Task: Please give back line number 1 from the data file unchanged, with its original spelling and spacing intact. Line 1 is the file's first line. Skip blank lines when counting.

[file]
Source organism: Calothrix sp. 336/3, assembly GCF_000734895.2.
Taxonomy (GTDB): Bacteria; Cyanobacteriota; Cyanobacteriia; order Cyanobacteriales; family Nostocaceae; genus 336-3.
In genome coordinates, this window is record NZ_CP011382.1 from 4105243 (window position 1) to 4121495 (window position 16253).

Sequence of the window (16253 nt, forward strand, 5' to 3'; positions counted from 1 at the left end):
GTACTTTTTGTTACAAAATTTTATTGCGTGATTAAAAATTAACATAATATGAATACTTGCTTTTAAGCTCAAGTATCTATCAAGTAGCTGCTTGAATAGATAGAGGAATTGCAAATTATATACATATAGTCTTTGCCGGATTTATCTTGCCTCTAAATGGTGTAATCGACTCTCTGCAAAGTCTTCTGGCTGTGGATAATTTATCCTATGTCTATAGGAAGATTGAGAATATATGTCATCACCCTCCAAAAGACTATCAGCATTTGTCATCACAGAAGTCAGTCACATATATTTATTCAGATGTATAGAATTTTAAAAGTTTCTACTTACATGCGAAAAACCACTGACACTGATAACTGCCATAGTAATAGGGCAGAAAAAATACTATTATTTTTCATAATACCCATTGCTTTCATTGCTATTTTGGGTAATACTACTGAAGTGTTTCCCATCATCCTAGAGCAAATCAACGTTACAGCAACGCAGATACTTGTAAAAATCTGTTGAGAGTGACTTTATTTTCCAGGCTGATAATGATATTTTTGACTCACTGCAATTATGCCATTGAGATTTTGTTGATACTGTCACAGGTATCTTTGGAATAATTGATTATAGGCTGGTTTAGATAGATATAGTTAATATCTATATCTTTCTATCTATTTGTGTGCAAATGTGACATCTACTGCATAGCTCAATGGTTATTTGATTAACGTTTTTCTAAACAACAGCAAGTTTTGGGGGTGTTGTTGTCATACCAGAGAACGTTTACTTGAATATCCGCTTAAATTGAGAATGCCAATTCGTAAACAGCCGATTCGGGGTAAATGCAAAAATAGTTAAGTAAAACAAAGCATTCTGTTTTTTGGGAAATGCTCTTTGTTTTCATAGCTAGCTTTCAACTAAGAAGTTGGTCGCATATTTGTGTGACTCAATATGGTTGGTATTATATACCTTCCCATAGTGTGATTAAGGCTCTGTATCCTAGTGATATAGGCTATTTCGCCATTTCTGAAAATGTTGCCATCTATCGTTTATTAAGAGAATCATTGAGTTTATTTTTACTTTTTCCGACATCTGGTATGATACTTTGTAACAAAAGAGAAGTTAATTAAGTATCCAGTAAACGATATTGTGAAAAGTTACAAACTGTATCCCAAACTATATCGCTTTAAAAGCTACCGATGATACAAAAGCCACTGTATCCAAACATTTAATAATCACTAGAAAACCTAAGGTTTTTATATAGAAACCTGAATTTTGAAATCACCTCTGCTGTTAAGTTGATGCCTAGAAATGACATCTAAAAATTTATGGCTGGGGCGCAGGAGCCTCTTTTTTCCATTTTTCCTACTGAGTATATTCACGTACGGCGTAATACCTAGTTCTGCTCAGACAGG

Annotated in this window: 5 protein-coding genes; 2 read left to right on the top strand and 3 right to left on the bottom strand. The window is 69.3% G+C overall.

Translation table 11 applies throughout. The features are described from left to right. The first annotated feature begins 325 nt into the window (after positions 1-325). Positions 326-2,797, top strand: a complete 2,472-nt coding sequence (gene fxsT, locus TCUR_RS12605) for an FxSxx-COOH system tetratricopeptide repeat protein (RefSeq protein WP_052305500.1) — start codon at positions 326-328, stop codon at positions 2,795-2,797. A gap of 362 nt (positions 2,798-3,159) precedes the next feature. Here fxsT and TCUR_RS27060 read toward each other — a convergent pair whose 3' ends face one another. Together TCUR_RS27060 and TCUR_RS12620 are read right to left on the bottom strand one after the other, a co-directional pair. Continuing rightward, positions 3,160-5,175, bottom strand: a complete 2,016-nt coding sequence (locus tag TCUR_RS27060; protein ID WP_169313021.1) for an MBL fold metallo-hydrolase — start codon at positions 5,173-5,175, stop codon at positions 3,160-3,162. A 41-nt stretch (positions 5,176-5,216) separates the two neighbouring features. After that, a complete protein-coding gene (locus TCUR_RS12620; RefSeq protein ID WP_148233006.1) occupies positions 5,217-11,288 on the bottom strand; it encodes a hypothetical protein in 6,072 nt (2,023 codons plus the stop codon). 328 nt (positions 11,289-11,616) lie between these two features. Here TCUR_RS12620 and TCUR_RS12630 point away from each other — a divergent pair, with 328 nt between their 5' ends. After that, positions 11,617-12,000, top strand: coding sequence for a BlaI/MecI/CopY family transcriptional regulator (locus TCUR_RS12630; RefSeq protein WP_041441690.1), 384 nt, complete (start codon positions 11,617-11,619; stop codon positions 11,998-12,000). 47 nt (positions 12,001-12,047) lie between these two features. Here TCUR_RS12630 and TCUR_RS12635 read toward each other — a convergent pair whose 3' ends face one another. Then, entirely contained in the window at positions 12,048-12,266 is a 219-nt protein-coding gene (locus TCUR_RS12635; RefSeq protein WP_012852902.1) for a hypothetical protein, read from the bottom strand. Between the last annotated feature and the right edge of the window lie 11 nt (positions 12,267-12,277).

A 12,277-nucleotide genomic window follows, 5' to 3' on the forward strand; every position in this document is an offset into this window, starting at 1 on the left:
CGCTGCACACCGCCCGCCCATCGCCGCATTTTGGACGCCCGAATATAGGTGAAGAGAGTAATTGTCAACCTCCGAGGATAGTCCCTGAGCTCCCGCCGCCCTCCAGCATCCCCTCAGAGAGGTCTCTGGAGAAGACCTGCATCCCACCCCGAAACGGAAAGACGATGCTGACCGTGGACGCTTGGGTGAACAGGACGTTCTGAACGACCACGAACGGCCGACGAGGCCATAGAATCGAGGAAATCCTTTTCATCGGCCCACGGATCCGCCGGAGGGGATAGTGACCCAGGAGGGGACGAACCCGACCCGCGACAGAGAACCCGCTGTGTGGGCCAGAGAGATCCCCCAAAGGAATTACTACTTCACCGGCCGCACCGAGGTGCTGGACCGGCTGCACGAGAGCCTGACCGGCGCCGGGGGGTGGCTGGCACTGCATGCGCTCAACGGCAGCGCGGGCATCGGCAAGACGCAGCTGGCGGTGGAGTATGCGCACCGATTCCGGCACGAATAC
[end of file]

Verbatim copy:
Source organism: Calothrix sp. 336/3, assembly GCF_000734895.2.